JERUSALEM (AFP) – German Foreign Minister Guido Westerwelle met Sunday with Israeli officials on a visit to support nascent peace talks, offering to try to soften a European ban on dealings with Jewish settlements.
"This meeting comes after we relaunched the negotiations between Israel and the Palestinians, and I know that Germany is deeply supportive of the need of direct, bilateral negotiations between Israel and the Palestinians," Israeli Justice Minister and chief negotiator Tzipi Livni said ahead of their Jerusalem meeting.
Israeli and Palestinian negotiators are set to meet on Wednesday, a day after the Jewish state is scheduled to release the first batch of 26 long-time Palestinian prisoners from a total of 104 it has agreed to free.
Livni also warned against making the "linkage between Israel, the EU and the Israeli-Palestinian conflict," referring to new EU guidelines excluding Jewish entities on occupied Palestinian land from financial cooperation accords with the bloc.
"The future borders of Israel and the future borders of the Palestinian state will be discussed in the negotiations room between Israel and the Palestinians and not as a EU decision, as we saw in the guidelines," she stressed.
"The EU should wait to see what's going to happen with the outcome of the negotiations."
Westerwelle said he was bringing with him a simple "message of encouragement and support" of the US-sponsored direct talks. "We will play a constructive and supportive role," he said.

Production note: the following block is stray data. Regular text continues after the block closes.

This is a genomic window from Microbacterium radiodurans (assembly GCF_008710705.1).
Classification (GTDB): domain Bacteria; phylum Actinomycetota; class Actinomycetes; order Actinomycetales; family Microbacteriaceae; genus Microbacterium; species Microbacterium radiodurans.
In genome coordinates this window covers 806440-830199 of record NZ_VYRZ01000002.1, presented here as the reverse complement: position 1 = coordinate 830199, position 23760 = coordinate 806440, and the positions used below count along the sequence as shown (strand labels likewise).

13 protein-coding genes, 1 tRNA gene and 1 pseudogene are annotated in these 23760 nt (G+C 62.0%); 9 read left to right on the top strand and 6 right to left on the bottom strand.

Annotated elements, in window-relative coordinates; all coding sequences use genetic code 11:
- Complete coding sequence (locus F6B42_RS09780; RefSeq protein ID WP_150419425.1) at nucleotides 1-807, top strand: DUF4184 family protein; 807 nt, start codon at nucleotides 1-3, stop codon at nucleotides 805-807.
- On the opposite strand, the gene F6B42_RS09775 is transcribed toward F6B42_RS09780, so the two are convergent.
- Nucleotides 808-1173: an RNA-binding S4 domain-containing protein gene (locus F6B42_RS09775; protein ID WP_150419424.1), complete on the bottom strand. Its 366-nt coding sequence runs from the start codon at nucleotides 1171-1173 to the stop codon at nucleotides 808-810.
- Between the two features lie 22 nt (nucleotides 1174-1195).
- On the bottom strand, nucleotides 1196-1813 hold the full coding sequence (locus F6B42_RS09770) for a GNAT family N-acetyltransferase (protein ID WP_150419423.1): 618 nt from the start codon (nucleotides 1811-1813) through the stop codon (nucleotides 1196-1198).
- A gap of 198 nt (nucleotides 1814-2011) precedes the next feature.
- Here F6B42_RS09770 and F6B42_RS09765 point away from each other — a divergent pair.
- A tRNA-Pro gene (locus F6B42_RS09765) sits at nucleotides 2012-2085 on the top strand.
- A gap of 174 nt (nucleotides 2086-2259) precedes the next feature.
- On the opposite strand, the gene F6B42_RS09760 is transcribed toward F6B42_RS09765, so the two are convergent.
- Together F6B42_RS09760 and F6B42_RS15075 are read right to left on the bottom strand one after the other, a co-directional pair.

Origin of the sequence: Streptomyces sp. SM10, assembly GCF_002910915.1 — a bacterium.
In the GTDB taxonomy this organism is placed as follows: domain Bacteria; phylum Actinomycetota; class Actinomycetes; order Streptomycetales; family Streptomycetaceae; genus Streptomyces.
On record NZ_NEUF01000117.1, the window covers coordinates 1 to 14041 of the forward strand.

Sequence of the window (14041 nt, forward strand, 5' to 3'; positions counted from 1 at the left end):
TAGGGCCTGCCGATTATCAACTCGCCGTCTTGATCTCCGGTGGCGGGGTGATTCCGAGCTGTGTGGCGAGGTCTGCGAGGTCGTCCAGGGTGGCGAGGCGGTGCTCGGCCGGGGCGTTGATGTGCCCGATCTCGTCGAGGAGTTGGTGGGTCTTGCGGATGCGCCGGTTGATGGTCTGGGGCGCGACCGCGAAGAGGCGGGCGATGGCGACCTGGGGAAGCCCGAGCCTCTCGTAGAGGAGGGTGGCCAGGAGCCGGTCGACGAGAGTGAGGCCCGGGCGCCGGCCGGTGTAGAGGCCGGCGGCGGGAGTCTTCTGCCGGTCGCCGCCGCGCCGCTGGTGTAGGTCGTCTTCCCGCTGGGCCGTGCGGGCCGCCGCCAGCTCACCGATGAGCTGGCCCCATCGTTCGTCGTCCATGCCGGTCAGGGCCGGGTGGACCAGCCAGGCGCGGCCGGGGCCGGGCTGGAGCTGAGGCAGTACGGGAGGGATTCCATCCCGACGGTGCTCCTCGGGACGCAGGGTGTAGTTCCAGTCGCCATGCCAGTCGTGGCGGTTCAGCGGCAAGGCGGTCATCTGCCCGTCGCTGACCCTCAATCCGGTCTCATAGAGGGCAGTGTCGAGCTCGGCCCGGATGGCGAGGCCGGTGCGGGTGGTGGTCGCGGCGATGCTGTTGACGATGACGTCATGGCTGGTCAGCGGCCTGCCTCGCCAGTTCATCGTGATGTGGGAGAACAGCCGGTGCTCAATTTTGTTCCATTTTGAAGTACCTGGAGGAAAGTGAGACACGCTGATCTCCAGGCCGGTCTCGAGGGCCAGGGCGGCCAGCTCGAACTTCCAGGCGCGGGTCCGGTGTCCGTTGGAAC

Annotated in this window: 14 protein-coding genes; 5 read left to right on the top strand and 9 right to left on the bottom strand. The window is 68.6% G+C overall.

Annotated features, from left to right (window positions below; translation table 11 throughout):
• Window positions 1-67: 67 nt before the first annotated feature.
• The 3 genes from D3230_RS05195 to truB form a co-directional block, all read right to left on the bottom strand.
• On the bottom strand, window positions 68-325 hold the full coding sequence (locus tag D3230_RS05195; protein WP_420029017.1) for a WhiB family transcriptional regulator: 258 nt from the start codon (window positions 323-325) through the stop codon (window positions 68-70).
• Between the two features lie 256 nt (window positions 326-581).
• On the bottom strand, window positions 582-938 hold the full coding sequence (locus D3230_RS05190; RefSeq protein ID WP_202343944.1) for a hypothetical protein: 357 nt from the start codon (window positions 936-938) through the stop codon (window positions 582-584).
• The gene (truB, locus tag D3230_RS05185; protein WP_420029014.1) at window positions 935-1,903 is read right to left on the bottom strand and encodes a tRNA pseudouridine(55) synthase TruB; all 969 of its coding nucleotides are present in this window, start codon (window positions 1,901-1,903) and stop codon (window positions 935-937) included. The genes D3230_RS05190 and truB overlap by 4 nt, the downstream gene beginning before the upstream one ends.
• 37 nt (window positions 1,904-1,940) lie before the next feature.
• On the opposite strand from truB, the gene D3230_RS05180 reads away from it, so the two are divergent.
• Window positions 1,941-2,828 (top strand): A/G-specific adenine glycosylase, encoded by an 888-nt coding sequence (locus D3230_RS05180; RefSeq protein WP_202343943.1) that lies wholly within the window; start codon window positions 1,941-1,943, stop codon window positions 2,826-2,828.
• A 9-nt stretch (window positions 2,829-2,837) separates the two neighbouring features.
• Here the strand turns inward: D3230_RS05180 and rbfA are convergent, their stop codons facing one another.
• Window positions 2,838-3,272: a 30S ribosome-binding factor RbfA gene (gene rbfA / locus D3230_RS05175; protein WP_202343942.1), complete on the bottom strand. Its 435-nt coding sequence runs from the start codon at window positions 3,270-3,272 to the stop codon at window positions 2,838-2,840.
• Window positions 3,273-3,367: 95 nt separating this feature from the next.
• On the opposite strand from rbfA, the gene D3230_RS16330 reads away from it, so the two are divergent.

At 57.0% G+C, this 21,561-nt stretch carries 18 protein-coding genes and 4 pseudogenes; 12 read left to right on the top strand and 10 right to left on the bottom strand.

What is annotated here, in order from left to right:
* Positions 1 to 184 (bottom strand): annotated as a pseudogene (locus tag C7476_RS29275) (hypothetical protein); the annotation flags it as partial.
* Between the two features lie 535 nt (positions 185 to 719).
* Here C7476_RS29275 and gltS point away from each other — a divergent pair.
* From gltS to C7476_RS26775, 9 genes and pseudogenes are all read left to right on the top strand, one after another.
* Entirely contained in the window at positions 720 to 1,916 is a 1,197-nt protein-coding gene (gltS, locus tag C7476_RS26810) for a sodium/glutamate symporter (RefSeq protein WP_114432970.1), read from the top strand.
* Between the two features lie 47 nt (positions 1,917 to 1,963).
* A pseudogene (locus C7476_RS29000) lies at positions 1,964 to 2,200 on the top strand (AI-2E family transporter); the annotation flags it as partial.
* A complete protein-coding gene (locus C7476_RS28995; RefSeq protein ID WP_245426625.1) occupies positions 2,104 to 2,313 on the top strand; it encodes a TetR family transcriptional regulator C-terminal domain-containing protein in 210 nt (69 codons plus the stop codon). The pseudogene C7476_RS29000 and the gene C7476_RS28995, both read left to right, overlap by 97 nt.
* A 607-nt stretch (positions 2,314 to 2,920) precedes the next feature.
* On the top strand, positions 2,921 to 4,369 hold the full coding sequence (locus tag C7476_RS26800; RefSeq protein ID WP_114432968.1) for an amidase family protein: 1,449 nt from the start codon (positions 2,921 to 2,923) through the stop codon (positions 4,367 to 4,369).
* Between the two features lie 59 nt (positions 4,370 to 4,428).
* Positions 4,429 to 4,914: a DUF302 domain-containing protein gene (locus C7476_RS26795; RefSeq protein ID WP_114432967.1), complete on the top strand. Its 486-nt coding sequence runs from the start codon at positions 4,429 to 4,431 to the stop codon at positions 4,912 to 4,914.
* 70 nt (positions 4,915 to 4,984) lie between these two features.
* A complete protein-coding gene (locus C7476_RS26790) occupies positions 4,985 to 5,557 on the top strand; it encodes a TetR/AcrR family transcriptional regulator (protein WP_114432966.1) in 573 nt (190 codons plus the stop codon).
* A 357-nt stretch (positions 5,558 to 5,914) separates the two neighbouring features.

As for the EU guidelines, he said that "with goodwill on all sides, pragmatic implementation should be possible."
Ahead of a meeting later Sunday with President Shimon Peres, the German minister said: "There is no and there will be no policy change of partnership. We seek a sustainable partnership to continue the projects in research fields."
While noting the guidelines were in the hands of the European Commission, Westerwelle said that "with goodwill and a pragmatic approach, we will overcome the present difficulties and come to solutions."
Peres said that unlike past attempts to bring an end to the conflict, "the Arab world is offering peace and Israel is united around the two-state solution. The talks are difficult for all parties but worthwhile for everyone."
On Monday, Westerwelle is to sit down with Palestinian president Mahmud Abbas and prime minister Rami Hamdallah before returning to Berlin.
After three years of stalemate, talks between Palestinian and Israeli negotiators on ending their longstanding conflict began again last month in Washington under US mediation.
The two sides aim to try to resolve their differences within nine months.
The next round is to take place on August 14 in Jerusalem attended by US mediator Martin Indyk and is to be followed by a meeting in the West Bank city of Jericho.